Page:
Sunday Sermon for February 22, 2015, the First Sunday of Lent, year B

Readings: Gen 9:8-15; 1Pt 3:18-22; Mk 1:12-15
In the readings today we see a contrast between the events at the time of Noah and the events at the time of our Lord. At the same time we see the similarities and how it all applies to us. To begin with the differences. At the time of Noah, there is a flood and everything that is not on the Ark is wiped out; only eight people survived. At the time of Jesus we see our Lord being led by the Spirit into the desert where there is no water. Our Lord’s work results in the wiping out of sin and the salvation of all who united with Him.

At the time of Noah, after the flood had ended, God made a covenant with Noah and every living creature so that the waters of a flood would never again destroy all creatures. In the Gospel we see our Lord just beginning His work which, when completed, will result in the ratification of a new covenant (Jesus is the covenant) which restores the life of God in the souls of people and opens the way to eternal life.

While these contrasts are vast, there are also striking similarities between these two situations. In each we have a righteous man who is working and suffering for the sake and the salvation of others. Both are obedient to God in all of His commands. In both contexts we also see the great patience of God. As St. Peter tells us in the second reading, God waited patiently while Noah built the Ark; it actually took nearly 100 years. God also showed His patience and His mercy in sending His Son when things were extremely bad in the Jewish culture of the time. The sins were so immense, but God sent His Son as the Savior, not as the Judge.

Since all of the covenants God makes with us are permanent, the covenant made with Noah is still in effect. Every time we see a rainbow, we are reminded of the promise that the whole world will never be destroyed in a flood. However, the covenant that is ours in not just automatically extended to all humanity. Instead, we have to be initiated into it by a free choice. St. Peter speaks of our baptism, through which we enter into the covenant, as being prefigured by the flood. At the time of Noah, we recall, sin had become so prevalent that God actually regretted creating humanity. The purpose of the flood was not to destroy humanity, but to destroy sin. As the waters of baptism flood over us, they remove all of the sins from our soul.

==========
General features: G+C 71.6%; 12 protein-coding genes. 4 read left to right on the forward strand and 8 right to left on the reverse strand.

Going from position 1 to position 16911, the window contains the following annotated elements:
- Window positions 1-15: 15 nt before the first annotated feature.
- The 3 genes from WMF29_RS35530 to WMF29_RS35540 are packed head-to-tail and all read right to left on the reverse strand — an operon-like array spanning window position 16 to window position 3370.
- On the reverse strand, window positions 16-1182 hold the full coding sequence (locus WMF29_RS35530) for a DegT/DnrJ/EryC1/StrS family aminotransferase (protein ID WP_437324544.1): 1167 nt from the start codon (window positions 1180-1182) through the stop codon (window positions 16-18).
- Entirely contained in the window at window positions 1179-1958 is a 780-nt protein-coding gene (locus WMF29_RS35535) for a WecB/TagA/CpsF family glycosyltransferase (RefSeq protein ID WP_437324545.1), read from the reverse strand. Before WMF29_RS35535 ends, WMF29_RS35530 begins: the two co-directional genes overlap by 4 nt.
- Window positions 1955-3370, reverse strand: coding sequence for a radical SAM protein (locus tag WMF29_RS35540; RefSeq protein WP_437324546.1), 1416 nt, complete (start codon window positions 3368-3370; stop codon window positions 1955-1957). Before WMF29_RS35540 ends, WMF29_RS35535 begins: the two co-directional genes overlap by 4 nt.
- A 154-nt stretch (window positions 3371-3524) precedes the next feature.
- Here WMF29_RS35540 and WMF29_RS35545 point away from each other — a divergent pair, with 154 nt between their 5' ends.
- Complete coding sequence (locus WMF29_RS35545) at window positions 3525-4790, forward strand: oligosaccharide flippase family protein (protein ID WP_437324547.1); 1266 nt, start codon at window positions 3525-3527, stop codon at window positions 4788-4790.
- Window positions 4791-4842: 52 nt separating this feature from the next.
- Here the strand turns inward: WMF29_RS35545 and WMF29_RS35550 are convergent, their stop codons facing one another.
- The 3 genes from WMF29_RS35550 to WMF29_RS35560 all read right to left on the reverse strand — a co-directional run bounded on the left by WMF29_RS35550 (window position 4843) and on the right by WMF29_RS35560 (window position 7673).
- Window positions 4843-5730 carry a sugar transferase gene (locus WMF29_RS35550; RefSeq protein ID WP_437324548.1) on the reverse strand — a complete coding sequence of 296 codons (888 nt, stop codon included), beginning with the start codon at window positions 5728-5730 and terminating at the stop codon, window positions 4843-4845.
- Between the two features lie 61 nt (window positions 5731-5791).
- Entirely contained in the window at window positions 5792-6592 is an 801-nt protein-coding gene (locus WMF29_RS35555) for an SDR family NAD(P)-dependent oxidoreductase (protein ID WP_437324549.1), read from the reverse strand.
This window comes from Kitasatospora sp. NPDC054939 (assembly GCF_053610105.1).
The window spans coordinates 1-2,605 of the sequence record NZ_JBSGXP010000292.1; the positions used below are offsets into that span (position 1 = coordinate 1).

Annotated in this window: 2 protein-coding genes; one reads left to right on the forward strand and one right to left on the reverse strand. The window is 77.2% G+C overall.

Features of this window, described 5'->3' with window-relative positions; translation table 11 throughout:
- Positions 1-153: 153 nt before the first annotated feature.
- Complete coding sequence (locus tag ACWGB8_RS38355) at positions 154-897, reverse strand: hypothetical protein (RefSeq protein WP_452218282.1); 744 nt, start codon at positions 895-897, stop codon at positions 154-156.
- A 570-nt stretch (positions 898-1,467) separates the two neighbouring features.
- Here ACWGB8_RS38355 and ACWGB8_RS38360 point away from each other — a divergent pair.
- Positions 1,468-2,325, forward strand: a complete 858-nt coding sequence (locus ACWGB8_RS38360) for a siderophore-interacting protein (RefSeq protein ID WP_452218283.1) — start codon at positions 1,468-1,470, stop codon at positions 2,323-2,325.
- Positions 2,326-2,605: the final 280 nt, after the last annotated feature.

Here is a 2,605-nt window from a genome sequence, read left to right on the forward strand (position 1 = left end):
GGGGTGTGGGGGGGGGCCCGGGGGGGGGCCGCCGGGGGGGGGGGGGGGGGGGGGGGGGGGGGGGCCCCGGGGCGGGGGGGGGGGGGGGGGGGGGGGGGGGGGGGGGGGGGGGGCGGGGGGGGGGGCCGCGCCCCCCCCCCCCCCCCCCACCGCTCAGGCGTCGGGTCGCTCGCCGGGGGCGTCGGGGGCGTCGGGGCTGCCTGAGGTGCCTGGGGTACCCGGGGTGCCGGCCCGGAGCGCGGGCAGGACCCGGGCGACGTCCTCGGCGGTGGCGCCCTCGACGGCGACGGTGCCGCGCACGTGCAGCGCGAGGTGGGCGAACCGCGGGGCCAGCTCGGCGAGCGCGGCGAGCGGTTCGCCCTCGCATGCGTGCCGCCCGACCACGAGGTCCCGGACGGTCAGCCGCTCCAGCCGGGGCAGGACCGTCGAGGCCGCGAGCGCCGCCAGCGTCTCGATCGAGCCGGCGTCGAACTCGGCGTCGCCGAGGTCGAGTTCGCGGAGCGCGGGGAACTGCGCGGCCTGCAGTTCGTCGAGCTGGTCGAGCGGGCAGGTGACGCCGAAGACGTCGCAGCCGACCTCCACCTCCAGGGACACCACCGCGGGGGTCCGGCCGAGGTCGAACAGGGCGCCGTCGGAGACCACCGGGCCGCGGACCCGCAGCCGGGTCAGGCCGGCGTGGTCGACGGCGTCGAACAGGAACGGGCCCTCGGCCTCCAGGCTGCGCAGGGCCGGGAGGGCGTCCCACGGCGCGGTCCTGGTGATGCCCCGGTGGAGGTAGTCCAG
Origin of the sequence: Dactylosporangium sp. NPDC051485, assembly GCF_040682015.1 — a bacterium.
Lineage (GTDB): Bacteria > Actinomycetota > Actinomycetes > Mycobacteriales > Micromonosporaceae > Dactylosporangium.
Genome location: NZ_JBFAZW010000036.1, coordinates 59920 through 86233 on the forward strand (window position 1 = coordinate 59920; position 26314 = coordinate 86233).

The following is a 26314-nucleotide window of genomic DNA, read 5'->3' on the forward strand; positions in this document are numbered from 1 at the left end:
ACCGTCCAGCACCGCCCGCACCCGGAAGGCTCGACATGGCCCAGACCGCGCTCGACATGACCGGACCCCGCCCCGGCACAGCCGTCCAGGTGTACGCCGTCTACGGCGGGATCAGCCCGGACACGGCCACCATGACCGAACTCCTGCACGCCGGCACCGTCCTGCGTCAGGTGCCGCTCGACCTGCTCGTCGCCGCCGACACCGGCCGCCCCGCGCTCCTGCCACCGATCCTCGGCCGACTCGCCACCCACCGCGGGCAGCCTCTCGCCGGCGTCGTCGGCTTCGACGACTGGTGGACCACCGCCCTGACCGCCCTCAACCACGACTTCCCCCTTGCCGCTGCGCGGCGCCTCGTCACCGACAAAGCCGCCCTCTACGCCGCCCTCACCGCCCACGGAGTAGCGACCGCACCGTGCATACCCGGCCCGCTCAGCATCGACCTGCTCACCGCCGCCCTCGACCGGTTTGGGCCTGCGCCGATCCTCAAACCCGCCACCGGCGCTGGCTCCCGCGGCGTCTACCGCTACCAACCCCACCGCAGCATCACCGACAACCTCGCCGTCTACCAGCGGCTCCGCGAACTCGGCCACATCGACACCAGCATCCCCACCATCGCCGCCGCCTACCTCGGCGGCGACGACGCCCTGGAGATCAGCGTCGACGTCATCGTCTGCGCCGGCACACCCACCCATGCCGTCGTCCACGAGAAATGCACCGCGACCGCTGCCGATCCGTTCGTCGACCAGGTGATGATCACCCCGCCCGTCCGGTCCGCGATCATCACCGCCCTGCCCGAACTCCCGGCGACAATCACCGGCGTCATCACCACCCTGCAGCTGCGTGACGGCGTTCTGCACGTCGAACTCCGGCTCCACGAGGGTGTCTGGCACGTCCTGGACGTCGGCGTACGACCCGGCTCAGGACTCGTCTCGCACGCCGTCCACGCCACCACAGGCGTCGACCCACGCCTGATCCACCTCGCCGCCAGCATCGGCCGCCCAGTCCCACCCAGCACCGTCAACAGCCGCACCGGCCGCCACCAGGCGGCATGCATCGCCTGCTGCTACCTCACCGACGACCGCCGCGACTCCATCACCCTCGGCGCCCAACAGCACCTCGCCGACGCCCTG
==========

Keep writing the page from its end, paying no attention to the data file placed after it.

Being free of sin and incorporated into Christ, we are then given the gift of Sanctifying Grace, the very life of God, to fill our souls. We are given a share in the divine nature which allows us to be and to act in a supernatural way. This is necessary for the even greater privilege of participating in the work of Christ. He came to save souls; now we have a participation in this mission.

Jesus was led by the Holy Spirit into the desert. It was there that He faced the temptations of the devil, but it was also there that He prepared Himself for the work He was about to undertake. As our forty days journey of Lent begins, we are also led into a desert of sorts. For us, this is to renew our mission and to rejuvenate us in the work that has been entrusted to us.

Unlike our Lord, we are very weak; not only do we fall into sins frequently, but we also get distracted from our goal. For this reason, the Church gives us this season annually as a means of getting us refocused and recommitted. If we take it seriously, this is a very blessed time. If we just go through the perfunctory motions, doing the same “penance” that we have done for years, we are not going to understand the richness of the season nor will we see any real renewal within ourselves.

Jesus went out into the desert and prayed. Noah remained on the ark throughout the flood and, I think we can safely assume, he did a lot of praying. Make this Lent one of contrast to your ordinary life; make it more like the pattern established by our Lord. Take time each day for prayer and allow the Lord to form you. A time of silent prayer each day is like going into the desert where you can be alone with God. Prayer has to continue after the forty days, but by the end of Lent, if you have taken this time each day, you will already be seeing the beginning of the transformation God is working in you.

Fr. Altier’s column appears regularly in The Wanderer, a national Catholic weekly published in St. Paul, Minn. For information about subscribing to The Wanderer, please visit